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Re: Revamp of the website

2017-07-18 04:47:59

You (and Jordi) are at least partially right and I was probably
overreacting.  So let me back up a little bit (inline below).

--On Tuesday, July 18, 2017 08:30 +0200 Mark Nottingham
<mnot(_at_)mnot(_dot_)net> wrote:

On 17 Jul 2017, at 11:08 pm, John C Klensin
<john-ietf(_at_)jck(_dot_)com> wrote:

* Precisely because the IETF has some very large vendors among
its supporters, our being able to continue to claim that we
are not biased toward those vendors and that our standards
decisions are not for sale, we need to be careful about not
forcing people to contribute to the bottom line of those
companies in order to participate.

How does linking to social media accounts constitute "forcing
people... in order to participate"?

With the qualification below, I can live with feeding
announcements through to selected social media sites in addition
maintaining the current announcement lists.  The main thing that
concerns me (as usual) is slippery slopes, in which those
announcements segue into discussions in non-IETF forums that we
are all expected to track.  That concern parallels my concern
about shifting mailing list discussions to github or various
wikis (and I know we might disagree about that).

No one is suggesting that one be required to tweet in order to
register an objection.

My reaction was just because we've seen other cases in which we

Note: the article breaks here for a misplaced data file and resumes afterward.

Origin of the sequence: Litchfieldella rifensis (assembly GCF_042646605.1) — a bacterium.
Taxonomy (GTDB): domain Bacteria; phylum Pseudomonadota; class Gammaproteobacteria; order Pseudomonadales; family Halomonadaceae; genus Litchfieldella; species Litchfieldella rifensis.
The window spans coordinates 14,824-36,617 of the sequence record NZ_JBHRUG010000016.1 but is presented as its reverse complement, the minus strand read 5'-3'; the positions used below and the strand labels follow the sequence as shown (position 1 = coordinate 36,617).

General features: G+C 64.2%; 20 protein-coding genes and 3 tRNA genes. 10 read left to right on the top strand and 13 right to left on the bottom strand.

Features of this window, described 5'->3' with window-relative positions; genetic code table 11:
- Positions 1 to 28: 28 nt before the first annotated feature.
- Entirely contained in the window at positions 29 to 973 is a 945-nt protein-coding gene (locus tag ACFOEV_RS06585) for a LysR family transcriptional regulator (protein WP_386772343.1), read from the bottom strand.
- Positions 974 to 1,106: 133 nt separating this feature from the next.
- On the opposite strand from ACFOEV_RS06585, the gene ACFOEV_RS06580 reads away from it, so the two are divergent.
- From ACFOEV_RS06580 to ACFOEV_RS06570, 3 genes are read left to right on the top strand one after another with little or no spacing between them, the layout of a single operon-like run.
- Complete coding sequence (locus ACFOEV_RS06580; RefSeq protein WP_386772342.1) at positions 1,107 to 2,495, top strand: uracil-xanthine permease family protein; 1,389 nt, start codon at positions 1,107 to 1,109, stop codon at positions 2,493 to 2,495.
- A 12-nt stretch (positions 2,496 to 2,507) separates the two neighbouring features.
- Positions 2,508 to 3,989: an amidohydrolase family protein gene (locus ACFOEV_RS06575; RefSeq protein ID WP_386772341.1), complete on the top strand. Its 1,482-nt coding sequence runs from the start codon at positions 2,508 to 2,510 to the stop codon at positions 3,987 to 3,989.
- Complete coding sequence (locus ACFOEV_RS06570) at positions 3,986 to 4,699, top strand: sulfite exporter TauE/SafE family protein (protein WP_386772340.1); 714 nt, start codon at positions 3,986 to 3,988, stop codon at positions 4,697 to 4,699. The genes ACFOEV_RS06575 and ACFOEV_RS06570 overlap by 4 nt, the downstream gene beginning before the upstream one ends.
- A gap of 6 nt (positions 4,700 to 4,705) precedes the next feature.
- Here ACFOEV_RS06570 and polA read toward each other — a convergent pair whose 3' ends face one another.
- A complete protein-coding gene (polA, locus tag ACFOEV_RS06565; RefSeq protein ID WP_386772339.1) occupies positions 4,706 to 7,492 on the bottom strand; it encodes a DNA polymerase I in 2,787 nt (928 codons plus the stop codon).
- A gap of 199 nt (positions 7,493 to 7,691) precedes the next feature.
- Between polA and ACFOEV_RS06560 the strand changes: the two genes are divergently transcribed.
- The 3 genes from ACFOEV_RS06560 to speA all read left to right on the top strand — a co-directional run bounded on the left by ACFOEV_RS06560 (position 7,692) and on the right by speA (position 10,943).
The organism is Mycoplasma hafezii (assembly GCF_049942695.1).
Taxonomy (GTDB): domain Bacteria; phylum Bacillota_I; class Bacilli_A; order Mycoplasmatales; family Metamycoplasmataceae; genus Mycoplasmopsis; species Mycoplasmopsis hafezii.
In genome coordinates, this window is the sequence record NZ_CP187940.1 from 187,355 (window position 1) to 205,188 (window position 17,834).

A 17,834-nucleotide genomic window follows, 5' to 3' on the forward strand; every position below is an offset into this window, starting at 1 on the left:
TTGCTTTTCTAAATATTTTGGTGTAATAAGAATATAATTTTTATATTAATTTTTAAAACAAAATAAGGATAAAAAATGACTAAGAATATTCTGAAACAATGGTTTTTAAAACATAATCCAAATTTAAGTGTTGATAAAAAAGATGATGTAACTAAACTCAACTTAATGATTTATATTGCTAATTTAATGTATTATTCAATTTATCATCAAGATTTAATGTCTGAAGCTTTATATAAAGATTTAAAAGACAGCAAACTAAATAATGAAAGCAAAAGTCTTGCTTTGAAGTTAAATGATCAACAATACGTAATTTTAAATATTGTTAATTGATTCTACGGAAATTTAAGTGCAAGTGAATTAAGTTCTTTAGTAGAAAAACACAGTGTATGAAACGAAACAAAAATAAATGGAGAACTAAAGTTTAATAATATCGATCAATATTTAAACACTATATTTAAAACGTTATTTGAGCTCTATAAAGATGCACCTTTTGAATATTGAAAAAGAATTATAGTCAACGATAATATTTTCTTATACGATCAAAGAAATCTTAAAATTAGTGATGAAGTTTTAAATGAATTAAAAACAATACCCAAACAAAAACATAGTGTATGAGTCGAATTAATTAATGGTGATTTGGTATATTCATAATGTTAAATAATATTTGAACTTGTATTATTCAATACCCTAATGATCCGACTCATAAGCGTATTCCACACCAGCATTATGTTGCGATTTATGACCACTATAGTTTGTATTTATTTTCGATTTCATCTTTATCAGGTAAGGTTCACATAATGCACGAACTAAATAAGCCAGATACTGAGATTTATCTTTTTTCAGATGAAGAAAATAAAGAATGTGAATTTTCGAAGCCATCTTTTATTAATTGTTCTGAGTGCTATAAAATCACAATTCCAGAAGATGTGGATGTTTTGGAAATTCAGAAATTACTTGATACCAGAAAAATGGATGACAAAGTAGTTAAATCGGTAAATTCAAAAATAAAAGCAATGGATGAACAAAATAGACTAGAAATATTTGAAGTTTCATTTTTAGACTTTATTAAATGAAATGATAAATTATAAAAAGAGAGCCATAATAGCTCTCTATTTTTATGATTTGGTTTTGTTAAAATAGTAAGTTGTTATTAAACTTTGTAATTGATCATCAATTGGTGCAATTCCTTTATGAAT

use some other system to announce or log or keep information and
it promptly leads a a subset of the community pointing out how
much more convenient they find that tool relative to, e.g.,
mailing lists and calls to make that use normal or required.
If we are agreed, and will stay agreed, that we won't go there,
then I have no problem.

 We've been reasonably careful (much more careful
than some other SDOs) to not require someone to purchase some
particular work processing package or office suite to
participate.   I suggest that, if the IETF is going to get
tied up with Social Media, the system(s) used must be ones
that do not have business models involving  "user as
product", targeted advertising to users, permission to spam
users, or requirements that users give up significant privacy
in order to join, get feeds. or equ9ivalent.

You seem to be making a pretty big leap from "we don't require
you to use proprietary tools in order to participate"
(something that I very much agree with) to "we don't even want
the *appearance* of (very) indirect endorsement of large

See above.
I could understand a complaint that (for example) Sina Weibo
isn't in that list, but banning all such links seems to ignore
how much of the Internet is used today -- which isn't such a
good look for the body that purports to oversee the Internet's

That is the other issue.  Are we willing to feed
announcement-type information through to any plausible social
media site/ system for which there is a request?  If not, what
is the stopping rule or criterion?

Again, if someone wants to re-{post,
chirp, tweet, vomit, etc.} materials from an IETF mailing
list, I think we have always allowed thet.  However, IMO, the
IETF needs to be really careful about getting more directly

I'm not sure why you bring that up; how would we stop it?

Because I think there actually is a big difference between the
IETF doing something and some individual or organization picking
something up and carrying it elsewhere.  If nothing else, there
is a question of how IPR rules, etc., would apply to reposted
materials given that they are not obviously IETF Contributions.
Again, if we confined this to announcements, I don't see a
problem either way.  

If we wanted to --and I think it would be a disasterously bad
idea -- we could at least partially stop it the same way other
SDOs do -- imposing copyright or proprietary information rules
on access to the information and insisting it not be further
distributed and then making it clear that we would enforce those
rules.  I hope we never go there or anywhere near it.

Again, apologies for the initial overreaction.